Irrespective of whether your train in the evening or the morning, there are certain measures one can take so as to ‘gear up’ for the trials ahead in the workout session!
Tip #1: Ingest a Combination of Whey Protein and Creatine
A study conducted at the Victoria University (in Australia) revealed that individuals consuming a supplement containing both whey protein and creatine immediately before and after a workout over the course of a ten-week period had augmented muscle mass by a staggering 87%. Moreover, a 27% increase in strength of the barbell squat, a 36% increase in strength of the barbell bench press, and a 25% in strength of the barbell deadlift occurred over this period. This is not counting the fact that there was a 3% decrease in body fat, a much better development as opposed to the group taking the supplement before breakfast, and before going to bed.
Tip #2: Change Your Repetition Speed
In a study also conducted in Australia, individuals executing repetitions at an extremely fast pace (one second on the concentric portion and an additional second on the eccentric portion) obtained more strength than individuals performing repetitions at a slower pace (three seconds on both segments of the repetition). On the other hand, the individuals executing repetitions at a slower pace attained a greater degree of muscle mass than the other group. Altering the time under tension from time to time can provide the best benefits from both worlds.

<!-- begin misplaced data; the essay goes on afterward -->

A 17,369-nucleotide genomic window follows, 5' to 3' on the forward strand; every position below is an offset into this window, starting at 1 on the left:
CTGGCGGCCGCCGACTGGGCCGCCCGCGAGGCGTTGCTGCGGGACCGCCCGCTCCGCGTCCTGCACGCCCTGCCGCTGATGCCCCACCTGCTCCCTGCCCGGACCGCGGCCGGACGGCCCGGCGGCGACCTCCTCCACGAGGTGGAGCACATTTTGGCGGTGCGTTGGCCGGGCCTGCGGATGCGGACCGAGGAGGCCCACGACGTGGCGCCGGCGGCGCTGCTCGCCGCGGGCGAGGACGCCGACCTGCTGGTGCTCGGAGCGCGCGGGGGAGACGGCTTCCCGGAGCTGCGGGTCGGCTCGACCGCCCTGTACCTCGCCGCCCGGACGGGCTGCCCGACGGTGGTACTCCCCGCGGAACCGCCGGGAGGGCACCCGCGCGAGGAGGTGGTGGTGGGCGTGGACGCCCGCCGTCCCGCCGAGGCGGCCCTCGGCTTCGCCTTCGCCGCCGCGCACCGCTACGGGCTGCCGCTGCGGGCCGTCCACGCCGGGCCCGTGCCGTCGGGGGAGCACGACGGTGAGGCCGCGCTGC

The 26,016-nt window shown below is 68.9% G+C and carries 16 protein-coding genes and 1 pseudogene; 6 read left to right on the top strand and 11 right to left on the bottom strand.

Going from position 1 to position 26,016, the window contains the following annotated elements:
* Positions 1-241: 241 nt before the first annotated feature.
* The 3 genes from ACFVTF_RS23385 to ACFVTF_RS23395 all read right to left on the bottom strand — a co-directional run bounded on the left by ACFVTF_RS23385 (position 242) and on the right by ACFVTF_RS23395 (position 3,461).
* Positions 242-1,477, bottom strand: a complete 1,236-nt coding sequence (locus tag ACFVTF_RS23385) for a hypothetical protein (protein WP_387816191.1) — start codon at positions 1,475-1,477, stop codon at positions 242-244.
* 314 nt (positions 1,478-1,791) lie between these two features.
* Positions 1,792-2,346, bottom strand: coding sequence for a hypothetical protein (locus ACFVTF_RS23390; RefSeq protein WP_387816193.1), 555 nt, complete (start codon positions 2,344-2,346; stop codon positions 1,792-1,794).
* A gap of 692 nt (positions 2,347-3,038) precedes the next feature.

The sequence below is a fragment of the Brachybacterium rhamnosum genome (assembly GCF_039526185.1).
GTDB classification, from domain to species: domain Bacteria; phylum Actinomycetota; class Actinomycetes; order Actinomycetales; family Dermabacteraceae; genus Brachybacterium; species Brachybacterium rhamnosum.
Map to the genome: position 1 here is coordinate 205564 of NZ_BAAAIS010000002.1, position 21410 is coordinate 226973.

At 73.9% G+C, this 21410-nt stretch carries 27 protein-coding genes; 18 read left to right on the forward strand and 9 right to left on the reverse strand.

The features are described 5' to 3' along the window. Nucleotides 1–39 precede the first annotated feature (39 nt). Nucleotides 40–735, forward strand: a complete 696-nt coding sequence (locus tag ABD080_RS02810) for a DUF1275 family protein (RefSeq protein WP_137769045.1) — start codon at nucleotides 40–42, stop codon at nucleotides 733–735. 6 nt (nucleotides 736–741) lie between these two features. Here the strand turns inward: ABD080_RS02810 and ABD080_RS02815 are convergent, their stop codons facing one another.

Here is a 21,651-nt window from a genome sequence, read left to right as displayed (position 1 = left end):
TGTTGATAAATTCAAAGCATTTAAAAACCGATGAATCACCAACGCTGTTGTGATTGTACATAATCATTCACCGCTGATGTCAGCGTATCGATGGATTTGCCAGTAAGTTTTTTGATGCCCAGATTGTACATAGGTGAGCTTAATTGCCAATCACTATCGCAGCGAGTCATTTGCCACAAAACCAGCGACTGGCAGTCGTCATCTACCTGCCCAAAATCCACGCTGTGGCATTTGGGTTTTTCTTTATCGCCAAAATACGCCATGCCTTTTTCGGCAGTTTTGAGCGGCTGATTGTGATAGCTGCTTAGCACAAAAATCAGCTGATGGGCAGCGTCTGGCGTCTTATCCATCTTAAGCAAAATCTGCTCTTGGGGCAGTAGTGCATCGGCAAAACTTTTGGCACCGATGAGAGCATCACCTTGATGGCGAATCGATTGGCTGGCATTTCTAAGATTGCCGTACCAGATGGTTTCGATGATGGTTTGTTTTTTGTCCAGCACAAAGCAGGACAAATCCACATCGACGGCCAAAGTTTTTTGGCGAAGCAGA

Tip #3: Make Use of Your Music-Playing Device
The Weider Research Group revealed a study that illustrated that individuals performing a shoulder training session were able to complete an average of one to two additional repetitions per set on all exercises while listening to their preferred music on a personal music-playing device. For an additional source of motivation, your favourite songs will serve this purpose extremely well!
- Baechle, Thomas R., and Roger W. Earle. NSCA Essentials of Strength Training and Conditioning. 2nd Edition. Champaign, Illinois: Human Kinetics, 2008.
- Benardot, Dan. Advanced Sports Nutrition. Champaign, IL: Human Kinetics, 2006.